Less than two months ago as Americans prepared to go to the polls, the potential spread of Ebola to the U.S. was a major issue. Governors and public health officials raced to show their enthusiasm regarding and other strong anti-Ebola measures, Republicans blamed the President for not implementing a flight ban to parts of west Africa and Democrats blamed Republicans for cutting funding to the Center for Disease Control. In mid-October, 64 percent of the population, according to a Washington Post/ABC poll, felt the federal government should have been doing more to fight Ebola while fully 91 percent of respondents supported a flight ban to western Africa. Today, Ebola is rarely in the news.
The Republicans, very cleverly turned Ebola into a campaign issue, using it to bolster a narrative that President Obama was overmatched on a range of foreign policy issues. Republicans who ran, even partially, on the issue of Ebola now find that it is something to which they need to devote almost no attention. As Philip Bump writes of Ebola and ISIS in today’s Washington Post, “The issues that were central to—and in some cases drove—the 2014 election are barely part of the national conversation anymore.” That is the nature of politics. The issues that are important evolve over the course of a campaign, and indeed a presidency or other term. George W. Bush, for example, did not campaign for President with a strong emphasis on combating Jihadist terror, but that was a top priority during almost all of his time in the White House.
As the 2016 presidential election approaches, the question of what issues will be central to voters, particularly during the nominating season, will be very important. For example, questions of use of excessive force and racial discrimination by the police have lately been in the public consciousness more than any time since the beating of Rodney King. It is possible that by the time the first votes are cast in January of 2016, this will be forgotten, but if it is not, the ability of different candidates to address this issue will be critical to their success. On the Republican side, this may help Rand Paul who has stood apart from the rest of his party by raising questions of why police need to be so heavily armed and by framing police brutality as part of the problem of a powerful state.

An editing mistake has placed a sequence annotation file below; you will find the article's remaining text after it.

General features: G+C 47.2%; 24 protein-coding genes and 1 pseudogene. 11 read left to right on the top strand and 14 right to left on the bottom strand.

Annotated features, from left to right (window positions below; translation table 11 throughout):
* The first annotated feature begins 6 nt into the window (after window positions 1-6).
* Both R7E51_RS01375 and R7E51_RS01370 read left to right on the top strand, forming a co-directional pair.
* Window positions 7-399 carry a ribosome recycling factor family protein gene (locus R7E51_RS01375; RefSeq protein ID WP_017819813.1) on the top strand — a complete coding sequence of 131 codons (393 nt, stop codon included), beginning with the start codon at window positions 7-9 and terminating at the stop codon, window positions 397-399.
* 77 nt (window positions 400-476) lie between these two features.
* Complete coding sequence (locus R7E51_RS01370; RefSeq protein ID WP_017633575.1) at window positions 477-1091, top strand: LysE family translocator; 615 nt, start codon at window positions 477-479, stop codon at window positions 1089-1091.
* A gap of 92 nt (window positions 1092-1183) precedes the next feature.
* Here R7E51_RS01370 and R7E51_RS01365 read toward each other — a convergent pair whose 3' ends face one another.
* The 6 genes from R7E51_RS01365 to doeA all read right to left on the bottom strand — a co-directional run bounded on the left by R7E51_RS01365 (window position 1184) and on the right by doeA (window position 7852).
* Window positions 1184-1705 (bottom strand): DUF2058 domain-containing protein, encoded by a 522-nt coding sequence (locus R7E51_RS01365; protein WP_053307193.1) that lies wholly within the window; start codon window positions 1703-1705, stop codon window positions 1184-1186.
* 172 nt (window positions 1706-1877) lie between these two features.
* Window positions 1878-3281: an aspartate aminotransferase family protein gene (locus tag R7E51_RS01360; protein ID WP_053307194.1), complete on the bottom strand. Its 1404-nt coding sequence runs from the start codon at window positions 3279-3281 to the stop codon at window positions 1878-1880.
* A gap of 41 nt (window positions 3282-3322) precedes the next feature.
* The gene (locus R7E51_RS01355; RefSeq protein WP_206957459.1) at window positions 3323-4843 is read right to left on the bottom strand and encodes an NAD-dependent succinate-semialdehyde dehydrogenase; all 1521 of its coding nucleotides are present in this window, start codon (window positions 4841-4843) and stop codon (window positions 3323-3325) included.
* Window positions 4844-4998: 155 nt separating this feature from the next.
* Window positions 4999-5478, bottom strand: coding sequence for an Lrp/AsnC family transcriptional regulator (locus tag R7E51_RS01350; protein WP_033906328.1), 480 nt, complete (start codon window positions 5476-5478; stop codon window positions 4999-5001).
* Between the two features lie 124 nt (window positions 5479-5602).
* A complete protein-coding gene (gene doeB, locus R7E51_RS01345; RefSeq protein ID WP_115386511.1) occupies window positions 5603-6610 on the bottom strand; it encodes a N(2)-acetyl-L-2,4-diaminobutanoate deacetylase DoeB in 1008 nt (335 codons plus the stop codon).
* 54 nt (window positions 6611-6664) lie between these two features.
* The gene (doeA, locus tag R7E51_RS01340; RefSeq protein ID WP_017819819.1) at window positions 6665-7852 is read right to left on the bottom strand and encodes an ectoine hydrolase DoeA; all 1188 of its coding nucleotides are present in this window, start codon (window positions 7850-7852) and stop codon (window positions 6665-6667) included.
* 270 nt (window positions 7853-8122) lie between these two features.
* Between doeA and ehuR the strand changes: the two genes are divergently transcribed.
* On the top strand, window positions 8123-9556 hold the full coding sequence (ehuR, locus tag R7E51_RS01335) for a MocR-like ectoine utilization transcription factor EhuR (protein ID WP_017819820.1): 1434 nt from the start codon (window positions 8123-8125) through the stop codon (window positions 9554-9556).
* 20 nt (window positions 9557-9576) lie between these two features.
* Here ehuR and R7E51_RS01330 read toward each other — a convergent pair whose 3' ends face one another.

This dynamic is often most difficult for well known candidates and frontrunners because they cannot easily change their positions. In 2008, for example, Hillary Clinton sought to pivot mid-campaign to run as the voice of the white working class, but her previous decades as a public figure made that difficult. Clinton may face a similar challenge in 2016 if she encounters a strong Democratic primary opponent. The battery of issues and positions on which Ms. Clinton will likely base her campaign including her record as Secretary of State and her centrist policies, particularly on economic issues were a lot more resonant in January of 2013 when she left office, than will be the case 13 months from now when voting begins. Ms. Clinton’s relative silence on both police brutality and torture, the issues dominating the news today, indicate those are not issues about which she is particularly comfortable speaking and that she will not be well positioned if those remain at the center of her campaign.
Of course, 13 months from now it is likely that torture and police brutality will no longer be in the headlines and that voters will be thinking about different issue. In a competitive Republican primary, the ability to adapt to the changing policy environment will be very important; and the candidates who can best do that, rather than simply compete to see who can criticize President Obama in the strongest language, will have an advantage. If there is competitive Democratic primary, Ms. Clinton will have difficulty adapting to new issues because of her long public record and her frequently less than deft campaign skills. This is one of the reasons why precluding a primary remains central to the Clinton campaign strategy.
Lincoln Mitchell is national political correspondent for the Observer. Follow him on Twitter @LincolnMitchell